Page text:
Who’s Out There-Anyone? A review (Pt. 2)5 min read

This article is a companion piece to Who’s Out There-Anyone? A Review March

The March 2019 National Geographic article (reviewed here last month)  “Who’s Out There” by Jamie Shreeve is a grand summary of how we humans are searching for others and how we might make contact. His claim that “new discoveries” suggest that we are not alone is challenged by an article in Scientific American September 2018, discussed here. Meanwhile, lets review briefly some of life’s indicators that have been mentioned recently in other studies.

Planetary life might be indicated on an exoplanet that had a “vegetation red edge”–the contrast of spectra from the absorption of red light and the reflection of near-infrared light. Other vegetation might look different (appear lavender in color) if, instead of chlorophyll, they were to use retinal pigment for photosynthesis.

Life could be likely if oxygen, carbon dioxide or methane were found in an exoplanet’s atmosphere, absorbing tell-tale wavelengths. Meanwhile, plans are being made for laser beams to propel tiny spacecraft up to a fifth the speed of light. They could reach our nearest neighbor Proxima Centauri B in twenty years. That’s a long time.

I wonder if it’s worth the effort, given the current concerns we face here on Earth. We could be quite alone out here. The article in September 2018 Scientific American outlines why. The authors point out that “We are here because of a long chain of implausible coincidences.” Other planets have apparently not been so lucky, given what Kepler and TESS have been finding.

The Scientific American “implausibles”: 1– Many stars died to produce the two percent metals in our sun–not too little and not too much so its rocky planets, including Earth, could form. 2– We are in a galaxy about 100,000 light years across. We are 27,000 light years, halfway, from the rim, so there are fewer supernovae and gamma-ray bursts to
worry about. The galactic habitable zone is about 7 % of the “galactic radius and contains less than five percent of the galaxy’s stars.”

3– Our fellow planets in near-circular orbits provide long-term, non-chaotic stability for us. 4– Earth orbits the sun where water is liquid, temperatures are mild, and the magnetic field repels nasty radiation. 5–Earth’s large magnetic core and rapid rotation create a strong magnetic field to protect us from cosmic radiation–thanks to the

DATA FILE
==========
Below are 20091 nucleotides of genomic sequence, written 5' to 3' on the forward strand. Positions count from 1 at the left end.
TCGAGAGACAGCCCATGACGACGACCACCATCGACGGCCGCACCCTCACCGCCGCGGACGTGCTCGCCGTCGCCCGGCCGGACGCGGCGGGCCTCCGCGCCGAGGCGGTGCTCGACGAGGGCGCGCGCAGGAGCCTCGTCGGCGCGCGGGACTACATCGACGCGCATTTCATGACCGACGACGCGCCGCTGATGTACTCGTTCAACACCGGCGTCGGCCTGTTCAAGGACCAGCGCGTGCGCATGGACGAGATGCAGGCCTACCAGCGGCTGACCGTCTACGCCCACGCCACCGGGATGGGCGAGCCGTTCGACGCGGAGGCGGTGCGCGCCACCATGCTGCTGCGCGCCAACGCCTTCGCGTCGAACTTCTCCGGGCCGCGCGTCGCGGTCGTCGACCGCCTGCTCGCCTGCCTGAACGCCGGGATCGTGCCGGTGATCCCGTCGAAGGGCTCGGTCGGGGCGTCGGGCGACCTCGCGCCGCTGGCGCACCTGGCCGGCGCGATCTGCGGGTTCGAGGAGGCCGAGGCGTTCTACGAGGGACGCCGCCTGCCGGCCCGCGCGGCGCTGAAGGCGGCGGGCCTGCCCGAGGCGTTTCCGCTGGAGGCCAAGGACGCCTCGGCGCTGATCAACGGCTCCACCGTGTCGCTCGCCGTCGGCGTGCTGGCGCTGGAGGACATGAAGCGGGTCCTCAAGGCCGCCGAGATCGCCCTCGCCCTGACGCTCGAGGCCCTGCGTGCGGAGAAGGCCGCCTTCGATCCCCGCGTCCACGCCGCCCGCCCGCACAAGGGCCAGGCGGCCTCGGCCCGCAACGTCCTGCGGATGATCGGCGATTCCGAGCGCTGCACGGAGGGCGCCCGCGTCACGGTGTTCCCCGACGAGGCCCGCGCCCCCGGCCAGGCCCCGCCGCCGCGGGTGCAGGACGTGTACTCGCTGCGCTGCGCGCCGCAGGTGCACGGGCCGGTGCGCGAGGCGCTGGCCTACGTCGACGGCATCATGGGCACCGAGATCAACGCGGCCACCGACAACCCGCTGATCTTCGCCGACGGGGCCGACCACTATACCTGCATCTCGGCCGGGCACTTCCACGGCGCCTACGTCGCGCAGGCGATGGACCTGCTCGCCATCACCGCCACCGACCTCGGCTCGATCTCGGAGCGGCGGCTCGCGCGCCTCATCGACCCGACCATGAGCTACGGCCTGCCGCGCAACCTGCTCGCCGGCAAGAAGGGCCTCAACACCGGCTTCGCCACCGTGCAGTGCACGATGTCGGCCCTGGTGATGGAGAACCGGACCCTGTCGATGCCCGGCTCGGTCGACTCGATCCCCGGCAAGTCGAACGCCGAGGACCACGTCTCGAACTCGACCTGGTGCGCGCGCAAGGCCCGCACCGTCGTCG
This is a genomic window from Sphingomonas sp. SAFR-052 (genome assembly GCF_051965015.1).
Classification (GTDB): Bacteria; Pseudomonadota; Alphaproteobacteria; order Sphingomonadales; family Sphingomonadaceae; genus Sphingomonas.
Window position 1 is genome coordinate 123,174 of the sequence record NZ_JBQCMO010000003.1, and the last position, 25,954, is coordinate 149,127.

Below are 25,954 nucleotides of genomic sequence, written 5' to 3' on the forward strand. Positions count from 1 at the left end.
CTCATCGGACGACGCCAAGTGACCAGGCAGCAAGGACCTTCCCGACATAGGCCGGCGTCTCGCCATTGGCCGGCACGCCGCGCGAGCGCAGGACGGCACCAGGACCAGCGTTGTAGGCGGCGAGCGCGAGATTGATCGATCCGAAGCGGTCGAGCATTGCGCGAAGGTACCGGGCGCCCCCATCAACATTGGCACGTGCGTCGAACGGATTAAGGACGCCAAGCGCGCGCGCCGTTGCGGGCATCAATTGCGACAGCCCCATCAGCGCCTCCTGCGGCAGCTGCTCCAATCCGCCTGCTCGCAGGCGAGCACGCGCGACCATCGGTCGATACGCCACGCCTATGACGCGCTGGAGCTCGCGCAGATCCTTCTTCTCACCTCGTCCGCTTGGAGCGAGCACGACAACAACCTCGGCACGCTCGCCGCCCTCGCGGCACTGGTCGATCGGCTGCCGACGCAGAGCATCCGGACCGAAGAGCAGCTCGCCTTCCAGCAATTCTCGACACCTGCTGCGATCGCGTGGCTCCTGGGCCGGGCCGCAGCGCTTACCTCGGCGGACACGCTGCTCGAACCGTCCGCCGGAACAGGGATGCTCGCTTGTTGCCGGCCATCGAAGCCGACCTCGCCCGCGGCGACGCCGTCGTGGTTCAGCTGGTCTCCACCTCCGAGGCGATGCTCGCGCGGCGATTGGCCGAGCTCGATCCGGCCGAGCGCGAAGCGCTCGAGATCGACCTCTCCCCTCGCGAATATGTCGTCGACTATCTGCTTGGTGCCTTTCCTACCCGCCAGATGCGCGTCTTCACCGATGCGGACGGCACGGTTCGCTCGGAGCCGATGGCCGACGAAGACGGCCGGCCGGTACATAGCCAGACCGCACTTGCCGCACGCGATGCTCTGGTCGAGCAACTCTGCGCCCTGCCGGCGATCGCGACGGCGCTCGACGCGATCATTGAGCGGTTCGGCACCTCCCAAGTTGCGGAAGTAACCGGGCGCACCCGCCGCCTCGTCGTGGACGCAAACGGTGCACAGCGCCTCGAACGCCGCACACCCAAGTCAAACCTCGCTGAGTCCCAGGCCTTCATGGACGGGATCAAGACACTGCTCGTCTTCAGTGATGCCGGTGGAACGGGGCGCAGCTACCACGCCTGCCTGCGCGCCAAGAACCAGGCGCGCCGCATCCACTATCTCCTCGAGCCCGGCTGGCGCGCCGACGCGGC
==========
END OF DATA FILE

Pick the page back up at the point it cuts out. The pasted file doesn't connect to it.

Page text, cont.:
moon formed when a Mar’s-size object hit Earth. This knocked out Earth’s light matter, thinned its crust and formed the moon, which now acts as a stabilizer as we orbit the sun.

6–Plate tectonics and the moon distribute nutrients (especially carbon) and stabilize temperatures. 7–The moon also prevents our axis from tipping too far off its axis. 8– Single-celled organisms took only a billion years to evolve, but then they got together to form our complex cells, necessary for the complexity of our lives. 9–We intelligent
critters managed to avoid extinction several times. We were reduced to nearly just a few hundred 670,000 and again 150, 000 years ago.

Lots of the exoplanets Kepler and TESS have found don’t have moons or plate tectonics or circular orbits just far enough from their sun to be comfortably warm. They may not have a magnetic core or rapid rotation, and they may not be in the lucky 7% of their galaxy, as we are.

Time and energy and distance are not our friends when it comes to being realistic about travel through the Milky Way–much less travel to other galaxies. We are very lucky to live in such a verdant, gorgeous place. It’s time to realize how we have taken it for granted, and how we have abused it. Time to pay attention to planet Earth, the only home we will ever have–at least, most of us.

The more we learn about the history of life’s apparent one-time beginning on Earth and its current complexity, its imperfections, and its vulnerabilities–the more unlikely it seems that life happens willy-nilly everywhere (or anywhere else) in the universe. We seem to have been extremely lucky here on this verdant beautiful Earth.Surely,